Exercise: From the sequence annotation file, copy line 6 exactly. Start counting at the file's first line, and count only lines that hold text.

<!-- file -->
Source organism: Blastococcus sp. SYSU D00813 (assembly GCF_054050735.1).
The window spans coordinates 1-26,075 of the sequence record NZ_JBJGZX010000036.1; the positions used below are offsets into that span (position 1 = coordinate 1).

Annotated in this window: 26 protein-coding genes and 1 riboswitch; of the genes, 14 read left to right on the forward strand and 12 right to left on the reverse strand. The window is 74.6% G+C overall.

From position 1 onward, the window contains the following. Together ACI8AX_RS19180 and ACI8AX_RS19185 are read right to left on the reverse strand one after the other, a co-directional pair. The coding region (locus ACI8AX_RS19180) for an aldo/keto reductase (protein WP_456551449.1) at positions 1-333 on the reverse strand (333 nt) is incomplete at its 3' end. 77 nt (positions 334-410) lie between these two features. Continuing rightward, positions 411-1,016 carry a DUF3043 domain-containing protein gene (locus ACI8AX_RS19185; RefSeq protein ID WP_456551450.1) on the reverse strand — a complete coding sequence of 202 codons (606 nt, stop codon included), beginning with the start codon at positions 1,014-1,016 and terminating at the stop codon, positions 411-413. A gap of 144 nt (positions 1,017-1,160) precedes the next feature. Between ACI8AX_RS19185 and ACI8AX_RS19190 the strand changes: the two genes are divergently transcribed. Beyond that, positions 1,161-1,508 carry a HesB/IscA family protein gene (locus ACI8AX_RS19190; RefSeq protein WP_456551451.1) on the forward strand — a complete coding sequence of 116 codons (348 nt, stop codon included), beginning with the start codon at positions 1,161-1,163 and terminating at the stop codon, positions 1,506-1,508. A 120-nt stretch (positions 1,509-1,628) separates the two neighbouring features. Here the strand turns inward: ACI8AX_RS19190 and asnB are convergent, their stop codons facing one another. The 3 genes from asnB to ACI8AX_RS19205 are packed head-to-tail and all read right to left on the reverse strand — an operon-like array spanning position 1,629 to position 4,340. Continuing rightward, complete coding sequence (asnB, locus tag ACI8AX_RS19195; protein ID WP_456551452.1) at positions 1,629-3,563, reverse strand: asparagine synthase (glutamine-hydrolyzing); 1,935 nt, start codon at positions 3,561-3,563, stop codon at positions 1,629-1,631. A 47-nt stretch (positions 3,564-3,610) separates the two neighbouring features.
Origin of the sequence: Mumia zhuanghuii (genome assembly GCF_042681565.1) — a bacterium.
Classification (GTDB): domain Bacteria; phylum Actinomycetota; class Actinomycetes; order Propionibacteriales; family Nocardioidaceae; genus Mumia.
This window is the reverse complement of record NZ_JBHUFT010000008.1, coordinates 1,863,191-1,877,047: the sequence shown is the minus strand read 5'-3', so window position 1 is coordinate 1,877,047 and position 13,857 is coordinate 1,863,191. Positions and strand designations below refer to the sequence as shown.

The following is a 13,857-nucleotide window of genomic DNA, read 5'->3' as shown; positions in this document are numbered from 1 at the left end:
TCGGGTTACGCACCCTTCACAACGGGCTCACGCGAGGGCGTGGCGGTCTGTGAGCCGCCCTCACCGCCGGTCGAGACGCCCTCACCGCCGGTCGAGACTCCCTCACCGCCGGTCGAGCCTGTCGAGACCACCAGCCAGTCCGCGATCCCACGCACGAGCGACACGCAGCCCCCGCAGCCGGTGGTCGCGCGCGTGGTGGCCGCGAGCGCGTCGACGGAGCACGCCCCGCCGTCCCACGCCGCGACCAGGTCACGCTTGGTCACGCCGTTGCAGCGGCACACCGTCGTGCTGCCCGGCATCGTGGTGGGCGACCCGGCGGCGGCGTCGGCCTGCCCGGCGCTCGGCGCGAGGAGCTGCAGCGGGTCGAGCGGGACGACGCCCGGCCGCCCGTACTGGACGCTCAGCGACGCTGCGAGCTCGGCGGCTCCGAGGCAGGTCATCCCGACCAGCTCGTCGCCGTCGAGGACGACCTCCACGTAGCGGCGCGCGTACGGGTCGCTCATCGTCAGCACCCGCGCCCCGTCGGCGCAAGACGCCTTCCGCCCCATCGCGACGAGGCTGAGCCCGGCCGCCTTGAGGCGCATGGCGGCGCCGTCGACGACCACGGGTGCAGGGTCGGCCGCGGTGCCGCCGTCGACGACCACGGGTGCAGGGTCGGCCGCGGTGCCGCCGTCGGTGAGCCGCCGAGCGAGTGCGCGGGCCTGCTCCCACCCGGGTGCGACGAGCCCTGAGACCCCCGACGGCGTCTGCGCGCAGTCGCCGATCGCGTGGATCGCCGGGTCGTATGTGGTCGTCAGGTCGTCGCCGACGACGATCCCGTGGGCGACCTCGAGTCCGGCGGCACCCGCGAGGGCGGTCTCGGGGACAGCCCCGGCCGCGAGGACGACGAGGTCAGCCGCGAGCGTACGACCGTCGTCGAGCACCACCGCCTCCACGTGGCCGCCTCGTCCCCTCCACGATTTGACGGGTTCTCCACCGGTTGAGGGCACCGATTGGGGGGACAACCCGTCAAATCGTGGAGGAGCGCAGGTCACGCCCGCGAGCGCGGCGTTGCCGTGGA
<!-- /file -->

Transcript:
Classification (GTDB): domain Bacteria; phylum Actinomycetota; class Actinomycetes; order Propionibacteriales; family Nocardioidaceae; genus Mumia.